3:15 p.m.

Liberal

Marcel Proulx Hull—Aylmer, QC

He did.

Decorum in the Chamber
Points of Order
Oral Questions

3:15 p.m.

Conservative

Jay Hill Prince George—Peace River, BC

Here again, Mr. Speaker, the member for Hull—Aylmer across the way says “He did”. How is that helpful to us trying to move beyond this?

Decorum in the Chamber
Points of Order
Oral Questions

3:15 p.m.

Liberal

Anita Neville Winnipeg South Centre, MB

But he did.

Decorum in the Chamber
Points of Order
Oral Questions

3:15 p.m.

Conservative

Jay Hill Prince George—Peace River, BC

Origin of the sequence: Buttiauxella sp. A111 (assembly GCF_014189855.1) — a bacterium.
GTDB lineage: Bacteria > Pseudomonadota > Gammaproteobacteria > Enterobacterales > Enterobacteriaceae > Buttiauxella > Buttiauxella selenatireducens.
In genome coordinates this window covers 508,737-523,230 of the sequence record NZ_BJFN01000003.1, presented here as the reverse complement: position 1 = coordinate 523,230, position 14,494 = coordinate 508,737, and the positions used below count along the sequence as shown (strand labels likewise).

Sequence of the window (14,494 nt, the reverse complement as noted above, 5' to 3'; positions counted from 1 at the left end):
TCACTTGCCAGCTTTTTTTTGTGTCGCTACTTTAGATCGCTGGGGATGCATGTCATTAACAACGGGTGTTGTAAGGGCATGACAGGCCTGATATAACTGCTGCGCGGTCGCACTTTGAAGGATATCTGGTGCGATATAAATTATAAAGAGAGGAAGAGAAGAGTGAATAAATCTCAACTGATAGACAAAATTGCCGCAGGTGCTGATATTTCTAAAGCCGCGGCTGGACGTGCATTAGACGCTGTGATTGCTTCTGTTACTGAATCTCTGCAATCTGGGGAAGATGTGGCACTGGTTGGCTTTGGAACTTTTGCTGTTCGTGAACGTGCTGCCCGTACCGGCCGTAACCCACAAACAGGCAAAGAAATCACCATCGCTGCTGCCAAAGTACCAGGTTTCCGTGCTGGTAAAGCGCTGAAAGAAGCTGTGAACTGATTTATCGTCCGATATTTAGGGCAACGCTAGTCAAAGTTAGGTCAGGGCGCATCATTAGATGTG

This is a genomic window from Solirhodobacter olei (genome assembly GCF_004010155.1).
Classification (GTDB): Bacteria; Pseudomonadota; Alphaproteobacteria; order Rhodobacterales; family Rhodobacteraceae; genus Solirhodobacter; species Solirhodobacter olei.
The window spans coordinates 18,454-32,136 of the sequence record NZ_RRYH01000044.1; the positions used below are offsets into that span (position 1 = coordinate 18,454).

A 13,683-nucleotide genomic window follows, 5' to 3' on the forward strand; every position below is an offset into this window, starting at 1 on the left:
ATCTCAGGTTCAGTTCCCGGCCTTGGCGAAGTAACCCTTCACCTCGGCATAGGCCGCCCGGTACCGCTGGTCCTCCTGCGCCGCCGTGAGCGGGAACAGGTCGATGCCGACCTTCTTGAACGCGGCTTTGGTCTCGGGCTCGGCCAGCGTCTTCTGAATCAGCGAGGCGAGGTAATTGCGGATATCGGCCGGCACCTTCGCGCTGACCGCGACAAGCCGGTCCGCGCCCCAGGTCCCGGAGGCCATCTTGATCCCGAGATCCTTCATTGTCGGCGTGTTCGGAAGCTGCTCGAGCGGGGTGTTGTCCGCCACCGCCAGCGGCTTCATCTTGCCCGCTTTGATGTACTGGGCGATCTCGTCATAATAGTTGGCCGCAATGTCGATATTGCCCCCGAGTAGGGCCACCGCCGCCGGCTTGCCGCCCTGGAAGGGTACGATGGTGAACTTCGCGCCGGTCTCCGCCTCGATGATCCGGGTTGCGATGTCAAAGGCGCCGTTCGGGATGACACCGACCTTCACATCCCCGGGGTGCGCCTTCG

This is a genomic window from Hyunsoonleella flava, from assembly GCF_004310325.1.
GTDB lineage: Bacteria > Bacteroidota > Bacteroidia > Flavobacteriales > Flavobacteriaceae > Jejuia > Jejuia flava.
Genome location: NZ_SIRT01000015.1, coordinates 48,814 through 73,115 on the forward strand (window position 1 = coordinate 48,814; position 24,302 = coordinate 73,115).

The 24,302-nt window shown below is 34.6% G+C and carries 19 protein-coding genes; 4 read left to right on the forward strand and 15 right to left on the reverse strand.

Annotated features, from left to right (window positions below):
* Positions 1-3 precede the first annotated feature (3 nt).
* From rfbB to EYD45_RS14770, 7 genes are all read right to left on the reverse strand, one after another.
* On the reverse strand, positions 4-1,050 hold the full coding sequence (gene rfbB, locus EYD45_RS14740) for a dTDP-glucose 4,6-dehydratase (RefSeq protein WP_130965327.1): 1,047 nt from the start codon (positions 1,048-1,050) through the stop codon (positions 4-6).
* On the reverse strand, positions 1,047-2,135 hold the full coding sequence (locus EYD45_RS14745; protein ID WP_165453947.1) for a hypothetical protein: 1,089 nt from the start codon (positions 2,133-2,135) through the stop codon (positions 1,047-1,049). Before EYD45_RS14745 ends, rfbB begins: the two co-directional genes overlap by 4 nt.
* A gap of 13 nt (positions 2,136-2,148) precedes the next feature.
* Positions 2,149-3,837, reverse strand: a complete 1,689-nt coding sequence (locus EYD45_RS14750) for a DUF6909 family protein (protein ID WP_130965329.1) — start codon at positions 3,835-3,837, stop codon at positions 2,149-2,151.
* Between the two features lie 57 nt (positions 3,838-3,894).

That is the issue, Mr. Speaker. You have a huge job to do if we are going to get this chamber back under control. All I am suggesting is that all of us need to help you in doing this.

Decorum in the Chamber
Points of Order
Oral Questions

3:20 p.m.

Bloc

Michel Guimond Montmorency—Charlevoix—Haute-Côte-Nord, QC

Mr. Speaker, I would like to discuss the same point of order. That is not the question. The question is whether we, as parliamentarians, can read here in this House things that we have received in writing, either by email or in a letter, from a citizen who says something that might offend another party.

I did not have the chance to finish my thought earlier, but I would simply like to say that when the member was reading a letter from a citizen, which said: “that French leader doesn't belong with us”, I would like to know what the Conservative leader thinks of such a designation. What does “that French leader” mean?

Does that mean that we do not have the right to sit in this House because we are francophone?